10. Samuelsan2001 macrumors 604

    Oct 24, 2013
    Legally they have covered all their bases don’t push this you will lose any compensation they are offering. Never buy a computer for the future it’s a pointless excercise the battery will die and the flu and cpu will be rubbish in comparison with current tech. Your 2011 is now so long in the tooth as to be pointless for the high end video editing etc it was designed for in the first place now.
  11. Painter2002 macrumors 65816


    May 9, 2017
    Austin, TX
    So I can understand the frustration over the years you have owned it (I am assuming it sounds like you have owned it since new), but to be honest after 7 years I would take the compensation and let you computer hang its hat.

    I know some people will say (and rightfully so) that this computer should be able to last you for several more years with a few upgrades, but in all reality the hardware is getting outdated and likely it's time to upgrade. Given the age of the device and the fact that many, many other people had this issue, I am actually surprised Apple would even offer compensation, that to me is going above and beyond for a late claim on a device they now consider outdated and "vintage".

    Again, not trying to belittle your frustrations, but is it really worth it fighting in court for a device that realistically is going to need replacement in the very near future, even if it didn't have issues? I'd take the compensation, and use that towards a newer device that will last you much longer. You've already gotten as much life as you could expect by now from that 7 year old computer.
  12. blu/ray thread starter macrumors newbie

    Sep 29, 2018
    I was asking more in terms of it having an endless problem that if I knew from the beginning I wouldn't have bought it. Here in Australia under the ACL that's what this exercise is for, to prevent these situations from happening. Don't know if other countries have this law or not. Main argument is $3500 laptop having the same never ending issue that's not only expensive but also makes your Mac unfunctional!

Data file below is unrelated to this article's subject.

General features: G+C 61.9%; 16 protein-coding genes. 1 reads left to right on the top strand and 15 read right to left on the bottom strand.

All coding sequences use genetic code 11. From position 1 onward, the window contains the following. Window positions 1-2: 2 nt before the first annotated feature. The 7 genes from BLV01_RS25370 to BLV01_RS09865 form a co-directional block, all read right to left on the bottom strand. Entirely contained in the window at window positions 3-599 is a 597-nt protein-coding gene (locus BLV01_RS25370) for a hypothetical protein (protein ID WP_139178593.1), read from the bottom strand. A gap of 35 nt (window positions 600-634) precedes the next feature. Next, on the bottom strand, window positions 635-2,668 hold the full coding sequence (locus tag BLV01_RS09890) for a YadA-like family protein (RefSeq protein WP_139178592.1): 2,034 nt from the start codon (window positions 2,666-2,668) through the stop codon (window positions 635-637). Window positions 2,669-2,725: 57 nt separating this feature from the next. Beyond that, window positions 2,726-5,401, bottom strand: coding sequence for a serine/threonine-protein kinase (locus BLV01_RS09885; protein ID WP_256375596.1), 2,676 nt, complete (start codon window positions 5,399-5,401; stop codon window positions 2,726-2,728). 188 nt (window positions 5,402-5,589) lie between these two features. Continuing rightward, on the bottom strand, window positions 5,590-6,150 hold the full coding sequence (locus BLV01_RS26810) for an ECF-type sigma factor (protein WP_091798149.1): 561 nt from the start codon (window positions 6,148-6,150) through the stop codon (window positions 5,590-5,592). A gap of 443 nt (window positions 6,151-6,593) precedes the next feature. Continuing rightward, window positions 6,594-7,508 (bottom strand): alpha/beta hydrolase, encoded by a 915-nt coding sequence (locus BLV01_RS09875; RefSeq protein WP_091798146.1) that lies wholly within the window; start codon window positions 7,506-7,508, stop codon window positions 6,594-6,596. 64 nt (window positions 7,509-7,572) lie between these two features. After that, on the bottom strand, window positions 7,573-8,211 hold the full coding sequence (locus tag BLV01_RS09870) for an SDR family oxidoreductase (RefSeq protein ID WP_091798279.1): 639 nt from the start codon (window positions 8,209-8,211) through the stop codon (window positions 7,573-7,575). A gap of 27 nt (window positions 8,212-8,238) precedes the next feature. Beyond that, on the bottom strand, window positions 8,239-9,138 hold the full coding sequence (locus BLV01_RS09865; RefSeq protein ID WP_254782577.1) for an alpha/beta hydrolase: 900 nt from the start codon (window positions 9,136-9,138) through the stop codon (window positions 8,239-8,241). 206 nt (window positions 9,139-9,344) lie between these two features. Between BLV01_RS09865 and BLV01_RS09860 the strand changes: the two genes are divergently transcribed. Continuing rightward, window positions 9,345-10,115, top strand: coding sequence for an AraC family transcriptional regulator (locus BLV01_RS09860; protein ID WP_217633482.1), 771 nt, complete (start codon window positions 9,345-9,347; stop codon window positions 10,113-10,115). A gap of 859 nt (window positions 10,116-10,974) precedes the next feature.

13. Painter2002 macrumors 65816


    May 9, 2017
    Austin, TX
    No, here in the US the only way to get action is by threatening with class action suits, lol.

    I have been fortunate to not end up with a model year of computer with an issue like what you have, but if I did, I would have sold it and moved on within the first year or two of knowing that it had an issue that was going to keep coming back.

    It’s like a car, once you realize it’s a lemon that will always be breaking down, it’s time to trade in or reach out to manufacturer for some form of conpensation. If a person keep driving that lemon for several years after knowing it’s a lemon, then they typical are considered to have accepted its issues.

    Unfortunately the same really kind of applies to your MacBook. At this point Apple likely won’t do anything because you have already exceeded what they deem as the life expectancy of that machine (it’s now a “vintage” machine). Perhaps your local consumer protections provide you with some sort of action, but at seven years after the original sale date, they would have to be one heck of a consumer protection system.

    Best of luck to you, hopefully what ever route you take you are able t get a satisfactory resolutions, whether it be moving on to a newer machine (my personal advice), or taking it up to corporate Apple to get your money back.

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12 September 29, 2018